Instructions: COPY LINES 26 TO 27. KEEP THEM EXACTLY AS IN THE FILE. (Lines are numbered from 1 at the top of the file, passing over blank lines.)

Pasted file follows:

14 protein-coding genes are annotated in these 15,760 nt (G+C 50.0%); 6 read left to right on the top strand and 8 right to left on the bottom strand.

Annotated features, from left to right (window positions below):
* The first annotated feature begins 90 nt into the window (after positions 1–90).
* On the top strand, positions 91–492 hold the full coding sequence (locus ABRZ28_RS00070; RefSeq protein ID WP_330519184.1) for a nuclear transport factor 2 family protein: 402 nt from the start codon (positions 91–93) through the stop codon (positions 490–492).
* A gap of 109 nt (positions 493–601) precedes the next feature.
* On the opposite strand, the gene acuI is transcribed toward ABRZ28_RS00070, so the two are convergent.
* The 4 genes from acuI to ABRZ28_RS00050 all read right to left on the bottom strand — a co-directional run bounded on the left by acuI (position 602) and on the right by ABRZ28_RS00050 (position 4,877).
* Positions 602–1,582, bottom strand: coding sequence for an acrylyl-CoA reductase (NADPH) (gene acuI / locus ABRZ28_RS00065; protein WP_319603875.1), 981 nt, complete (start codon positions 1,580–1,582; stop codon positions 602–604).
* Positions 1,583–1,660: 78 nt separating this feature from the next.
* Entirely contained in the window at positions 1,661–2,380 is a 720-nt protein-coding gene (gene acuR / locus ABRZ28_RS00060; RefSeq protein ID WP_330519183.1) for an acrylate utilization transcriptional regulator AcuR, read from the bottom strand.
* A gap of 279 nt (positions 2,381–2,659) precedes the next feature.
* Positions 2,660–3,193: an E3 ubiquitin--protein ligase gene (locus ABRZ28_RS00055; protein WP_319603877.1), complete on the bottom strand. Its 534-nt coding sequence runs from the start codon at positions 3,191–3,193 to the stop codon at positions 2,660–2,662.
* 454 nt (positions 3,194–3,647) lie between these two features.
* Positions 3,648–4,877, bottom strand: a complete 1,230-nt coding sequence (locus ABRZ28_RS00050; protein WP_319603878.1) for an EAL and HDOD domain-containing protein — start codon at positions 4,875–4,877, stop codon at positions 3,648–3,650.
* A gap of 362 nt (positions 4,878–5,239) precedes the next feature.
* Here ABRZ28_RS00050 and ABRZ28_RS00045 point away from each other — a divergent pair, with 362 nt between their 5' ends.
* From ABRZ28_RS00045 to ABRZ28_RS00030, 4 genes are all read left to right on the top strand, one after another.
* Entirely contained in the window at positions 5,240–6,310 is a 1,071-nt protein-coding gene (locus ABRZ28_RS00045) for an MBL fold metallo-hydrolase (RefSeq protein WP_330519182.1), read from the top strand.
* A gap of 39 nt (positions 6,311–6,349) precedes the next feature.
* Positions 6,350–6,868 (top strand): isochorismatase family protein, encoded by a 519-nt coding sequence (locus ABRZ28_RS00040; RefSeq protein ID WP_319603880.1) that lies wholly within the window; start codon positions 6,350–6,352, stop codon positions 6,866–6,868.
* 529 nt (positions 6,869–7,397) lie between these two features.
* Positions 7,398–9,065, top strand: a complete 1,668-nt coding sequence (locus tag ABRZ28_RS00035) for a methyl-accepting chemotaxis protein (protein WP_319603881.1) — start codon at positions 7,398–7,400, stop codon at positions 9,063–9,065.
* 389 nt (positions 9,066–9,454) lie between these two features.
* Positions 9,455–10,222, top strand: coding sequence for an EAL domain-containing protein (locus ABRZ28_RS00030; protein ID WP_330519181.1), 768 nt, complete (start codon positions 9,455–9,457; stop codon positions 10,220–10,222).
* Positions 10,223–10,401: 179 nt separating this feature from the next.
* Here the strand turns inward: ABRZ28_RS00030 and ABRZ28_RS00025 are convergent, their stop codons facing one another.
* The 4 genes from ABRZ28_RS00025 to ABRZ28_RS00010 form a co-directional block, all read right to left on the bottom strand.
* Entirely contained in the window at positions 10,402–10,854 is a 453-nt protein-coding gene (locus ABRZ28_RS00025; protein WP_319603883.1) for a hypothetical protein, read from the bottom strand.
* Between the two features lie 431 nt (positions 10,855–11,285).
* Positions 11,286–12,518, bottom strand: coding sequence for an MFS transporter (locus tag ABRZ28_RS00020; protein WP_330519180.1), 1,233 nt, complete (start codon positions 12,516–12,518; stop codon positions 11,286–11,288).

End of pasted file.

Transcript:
* Here the strand turns inward: ABRZ28_RS00030 and ABRZ28_RS00025 are convergent, their stop codons facing one another.
* The 4 genes from ABRZ28_RS00025 to ABRZ28_RS00010 form a co-directional block, all read right to left on the bottom strand.